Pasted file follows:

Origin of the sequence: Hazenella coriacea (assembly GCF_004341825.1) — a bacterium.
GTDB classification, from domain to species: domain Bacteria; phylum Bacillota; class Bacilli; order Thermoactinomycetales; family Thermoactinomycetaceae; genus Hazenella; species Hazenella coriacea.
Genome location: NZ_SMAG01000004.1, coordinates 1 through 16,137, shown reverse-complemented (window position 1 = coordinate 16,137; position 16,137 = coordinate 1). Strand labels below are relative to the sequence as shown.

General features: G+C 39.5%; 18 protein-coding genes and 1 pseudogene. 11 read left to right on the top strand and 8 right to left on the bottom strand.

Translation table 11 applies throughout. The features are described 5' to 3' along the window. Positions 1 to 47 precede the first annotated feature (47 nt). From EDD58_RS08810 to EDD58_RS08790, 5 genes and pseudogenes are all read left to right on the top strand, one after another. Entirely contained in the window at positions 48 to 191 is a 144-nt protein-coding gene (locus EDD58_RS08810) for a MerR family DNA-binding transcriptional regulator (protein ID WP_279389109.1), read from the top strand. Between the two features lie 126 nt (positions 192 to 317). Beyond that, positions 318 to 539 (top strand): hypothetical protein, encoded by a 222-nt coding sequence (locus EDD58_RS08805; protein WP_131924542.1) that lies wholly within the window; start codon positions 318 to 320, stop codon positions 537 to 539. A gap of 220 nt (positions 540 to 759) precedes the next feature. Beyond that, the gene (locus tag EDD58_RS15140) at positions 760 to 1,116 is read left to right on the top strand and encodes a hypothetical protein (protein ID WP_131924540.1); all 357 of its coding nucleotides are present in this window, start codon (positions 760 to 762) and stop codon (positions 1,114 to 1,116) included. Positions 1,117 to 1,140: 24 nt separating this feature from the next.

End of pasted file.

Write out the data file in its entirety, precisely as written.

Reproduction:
Origin of the sequence: Hazenella coriacea (assembly GCF_004341825.1) — a bacterium.
GTDB classification, from domain to species: domain Bacteria; phylum Bacillota; class Bacilli; order Thermoactinomycetales; family Thermoactinomycetaceae; genus Hazenella; species Hazenella coriacea.
Genome location: NZ_SMAG01000004.1, coordinates 1 through 16,137, shown reverse-complemented (window position 1 = coordinate 16,137; position 16,137 = coordinate 1). Strand labels below are relative to the sequence as shown.

General features: G+C 39.5%; 18 protein-coding genes and 1 pseudogene. 11 read left to right on the top strand and 8 right to left on the bottom strand.

Translation table 11 applies throughout. The features are described 5' to 3' along the window. Positions 1 to 47 precede the first annotated feature (47 nt). From EDD58_RS08810 to EDD58_RS08790, 5 genes and pseudogenes are all read left to right on the top strand, one after another. Entirely contained in the window at positions 48 to 191 is a 144-nt protein-coding gene (locus EDD58_RS08810) for a MerR family DNA-binding transcriptional regulator (protein ID WP_279389109.1), read from the top strand. Between the two features lie 126 nt (positions 192 to 317). Beyond that, positions 318 to 539 (top strand): hypothetical protein, encoded by a 222-nt coding sequence (locus EDD58_RS08805; protein WP_131924542.1) that lies wholly within the window; start codon positions 318 to 320, stop codon positions 537 to 539. A gap of 220 nt (positions 540 to 759) precedes the next feature. Beyond that, the gene (locus tag EDD58_RS15140) at positions 760 to 1,116 is read left to right on the top strand and encodes a hypothetical protein (protein ID WP_131924540.1); all 357 of its coding nucleotides are present in this window, start codon (positions 760 to 762) and stop codon (positions 1,114 to 1,116) included. Positions 1,117 to 1,140: 24 nt separating this feature from the next.